Installing software with Apt-get
APT (Advance Packaging Tool) is a wonderful package management system. It consists of different tools, which names usually begins with “apt-” : apt-get, apt-cache, apt-cdrom, etc. Unlike RPM, which equivalent in a Debian system would probably be DPKG, apt-get handles dependencies resolution and takes care of downloading the software for you (much like YUM in a Red Hat system).
Though apt-get is generally used to install binary packages, it also can build and install source packages (like Gentoo’s emerge). One can further more ease the process of installing software by using Synaptic (Graphical Interface), which is considered more featured APT frontend.
Αptitude is a terminal-based apt frontend with a number of useful features, including: a mutt-like syntax for matching packages in a flexible manner, dselect-like persistence of user actions, the ability to retrieve and display the Debian changelog of most packages, and a command-line mode similar to that of apt-get. One should use aptitude to install meta-packages because aptitude keeps log of all packages that are part of meta-package. Its easy to remove/un-install meta-package in one go with aptitude.
One must have root privileges to execute apt-get or aptitude commands. Execute ‘su’ in Debian and prefix ‘sudo’ in Ubuntu to gain root privileges.
apt-get depends on Debian packages repositories (where are stored both sources and binary packages) that can be configured in the file /etc/apt/sources.list. A typical Debian stable sources.list would look something like this :
deb ftp://ftp.us.debian.org/debian/ stable main contrib non-free
deb-src ftp://ftp.us.debian.org/debian/ stable main contrib non-free
deb ftp://ftp.us.debian.org/debian-security/ stable/updates main contrib non-free
deb-src ftp://ftp.us.debian.org/debian-security/ stable/updates main contrib non-free
APT includes a tool called apt-setup, which can be summoned from the command line, to help you configure a proper /etc/apt/sources.list file, optimized for your needs and geographic location.
One can also configure APT to follow the testing or the unstable distribution of Debian.
Once the user has a sources.list adapted to his/her needs, the local list of packages needs to be updated :
Only then can the repositories be browsed with apt-cache.
To search a package from its text description :
apt-cache search <something>
Replace <something> with an application name or word. For example,
apt-cache search irc client
will display a list of several irc clients.
To know more about a package and its description (dependencies, functionnalities, maintainer’s identity, etc.) :
apt-cache show <package_name>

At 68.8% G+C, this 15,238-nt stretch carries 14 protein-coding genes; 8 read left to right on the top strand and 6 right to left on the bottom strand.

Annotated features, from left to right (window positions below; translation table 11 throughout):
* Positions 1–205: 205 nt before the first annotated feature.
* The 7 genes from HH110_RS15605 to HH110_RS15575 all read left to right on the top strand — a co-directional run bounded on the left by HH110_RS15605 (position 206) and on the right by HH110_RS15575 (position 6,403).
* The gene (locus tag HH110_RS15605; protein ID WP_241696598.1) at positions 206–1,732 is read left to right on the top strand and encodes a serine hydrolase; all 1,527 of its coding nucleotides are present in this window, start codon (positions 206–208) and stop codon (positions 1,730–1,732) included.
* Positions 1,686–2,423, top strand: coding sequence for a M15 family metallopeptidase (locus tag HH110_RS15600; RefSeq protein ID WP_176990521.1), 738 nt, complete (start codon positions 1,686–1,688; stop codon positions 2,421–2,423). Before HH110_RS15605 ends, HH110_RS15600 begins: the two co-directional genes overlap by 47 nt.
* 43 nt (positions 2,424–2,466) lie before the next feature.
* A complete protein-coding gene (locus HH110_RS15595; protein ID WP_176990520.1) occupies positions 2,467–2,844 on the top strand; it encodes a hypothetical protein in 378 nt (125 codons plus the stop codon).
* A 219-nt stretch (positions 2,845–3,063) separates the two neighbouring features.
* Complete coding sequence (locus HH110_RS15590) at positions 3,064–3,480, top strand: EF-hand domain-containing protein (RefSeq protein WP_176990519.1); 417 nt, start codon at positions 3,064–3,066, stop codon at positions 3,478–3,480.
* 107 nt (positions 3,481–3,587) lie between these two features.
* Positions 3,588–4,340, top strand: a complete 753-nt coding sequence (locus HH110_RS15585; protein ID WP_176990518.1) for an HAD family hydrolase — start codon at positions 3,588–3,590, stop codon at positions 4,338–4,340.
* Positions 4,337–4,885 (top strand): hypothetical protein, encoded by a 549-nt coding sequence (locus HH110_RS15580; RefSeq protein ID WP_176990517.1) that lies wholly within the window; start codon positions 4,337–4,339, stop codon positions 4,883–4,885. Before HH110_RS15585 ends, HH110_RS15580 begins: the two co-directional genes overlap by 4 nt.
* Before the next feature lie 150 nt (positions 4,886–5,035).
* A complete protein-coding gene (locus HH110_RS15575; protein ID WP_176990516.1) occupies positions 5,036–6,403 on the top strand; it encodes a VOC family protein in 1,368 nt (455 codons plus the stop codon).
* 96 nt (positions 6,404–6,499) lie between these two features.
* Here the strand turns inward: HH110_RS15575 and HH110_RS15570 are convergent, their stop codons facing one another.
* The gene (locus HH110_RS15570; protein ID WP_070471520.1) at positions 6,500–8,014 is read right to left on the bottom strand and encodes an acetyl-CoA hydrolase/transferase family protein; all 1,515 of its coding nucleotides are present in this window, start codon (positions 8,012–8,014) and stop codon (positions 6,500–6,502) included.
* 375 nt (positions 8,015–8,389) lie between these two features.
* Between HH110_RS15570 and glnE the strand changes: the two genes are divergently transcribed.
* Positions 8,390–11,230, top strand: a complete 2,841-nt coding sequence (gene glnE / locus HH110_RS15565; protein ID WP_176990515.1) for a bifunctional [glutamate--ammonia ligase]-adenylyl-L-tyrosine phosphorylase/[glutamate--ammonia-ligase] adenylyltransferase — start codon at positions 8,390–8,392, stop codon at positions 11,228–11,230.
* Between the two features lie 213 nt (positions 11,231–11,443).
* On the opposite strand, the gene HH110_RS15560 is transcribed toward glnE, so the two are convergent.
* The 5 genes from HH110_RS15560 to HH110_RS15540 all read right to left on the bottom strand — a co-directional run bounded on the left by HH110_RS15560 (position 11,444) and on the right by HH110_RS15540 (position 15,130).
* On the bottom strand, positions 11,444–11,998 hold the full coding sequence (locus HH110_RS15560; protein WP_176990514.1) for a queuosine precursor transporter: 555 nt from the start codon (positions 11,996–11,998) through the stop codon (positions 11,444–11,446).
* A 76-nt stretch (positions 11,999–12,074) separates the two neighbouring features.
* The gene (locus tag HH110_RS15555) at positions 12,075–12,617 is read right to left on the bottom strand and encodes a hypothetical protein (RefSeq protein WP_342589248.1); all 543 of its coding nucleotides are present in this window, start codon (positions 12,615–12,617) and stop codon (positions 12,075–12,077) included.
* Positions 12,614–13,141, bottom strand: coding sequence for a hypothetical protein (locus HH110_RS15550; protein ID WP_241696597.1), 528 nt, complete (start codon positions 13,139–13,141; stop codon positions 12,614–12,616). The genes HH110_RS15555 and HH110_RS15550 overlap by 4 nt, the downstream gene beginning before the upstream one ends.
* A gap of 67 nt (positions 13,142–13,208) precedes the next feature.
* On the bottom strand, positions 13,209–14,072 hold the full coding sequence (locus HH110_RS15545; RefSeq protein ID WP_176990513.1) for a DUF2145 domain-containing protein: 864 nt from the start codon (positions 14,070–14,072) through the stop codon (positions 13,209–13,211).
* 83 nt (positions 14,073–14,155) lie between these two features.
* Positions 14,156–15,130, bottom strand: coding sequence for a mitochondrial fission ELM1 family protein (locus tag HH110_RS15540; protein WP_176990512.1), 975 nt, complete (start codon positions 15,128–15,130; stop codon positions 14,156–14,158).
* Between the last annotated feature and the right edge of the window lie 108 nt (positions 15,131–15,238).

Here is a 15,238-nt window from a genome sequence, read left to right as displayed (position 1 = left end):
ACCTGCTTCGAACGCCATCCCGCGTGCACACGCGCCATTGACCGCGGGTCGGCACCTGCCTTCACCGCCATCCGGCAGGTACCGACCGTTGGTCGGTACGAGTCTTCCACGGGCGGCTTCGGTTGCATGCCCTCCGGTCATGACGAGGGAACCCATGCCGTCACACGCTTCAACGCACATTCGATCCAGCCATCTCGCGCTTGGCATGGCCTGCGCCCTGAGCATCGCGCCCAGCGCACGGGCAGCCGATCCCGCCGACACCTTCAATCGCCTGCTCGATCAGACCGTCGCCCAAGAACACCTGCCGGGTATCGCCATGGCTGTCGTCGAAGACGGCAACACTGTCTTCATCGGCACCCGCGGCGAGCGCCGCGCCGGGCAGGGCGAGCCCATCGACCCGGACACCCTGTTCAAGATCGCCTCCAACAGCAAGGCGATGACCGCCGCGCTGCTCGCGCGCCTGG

In this case you have to replace <package_name> with the exact package name.
Installating a binary package is done in one single step :
apt-get install <package_name>
Another neat feature of apt-get : it allows to build and install a source package. Minimally, two steps are needed in order to do that. First install the package dependencies :
apt-get build-dep <package_name>
Secondly tell apt-get to build and install the package itself :
apt-get source -b <package_name>
For example, installing the email client “pine” can be done like that :
apt-get build-dep pine
apt-get source -b pine
Uninstalling a package is done like this :
apt-get remove <package_name>
Or if you wish to remove the package along with all of its configuration files (essentially doing a clean uninstall):
apt-get remove –purge <package_name>
A word of caution : apt-get handles dependencies in a very strict manner. If you try to uninstall a piece of software that other pieces of software depends on, apt-get will also want to uninstall them (not before warning you about the situation).
Further reading : Debian Reference, Chapter 6 – Debian package management
For the impatient : Debian Quick Reference, Chapter 3 – Debian package management
Installing software on Mandrake with urpm
urpm is a nifty was to install software on any 7.x or greater Mandrake system. Some of the advantages of Mandrake’s urpm utilities are:
* It automatically solves package dependencies issues by installing or uninstalling dependent packages.
* It installs packages and dependencies directly from the internet.
* It allows globbing of package names
* It will automatically update your system.
* It will install all those “not allowed to distribute” programs that you really want to have (DVD support, MP3 enoders, etc…)
Originally posted by Jason Lambert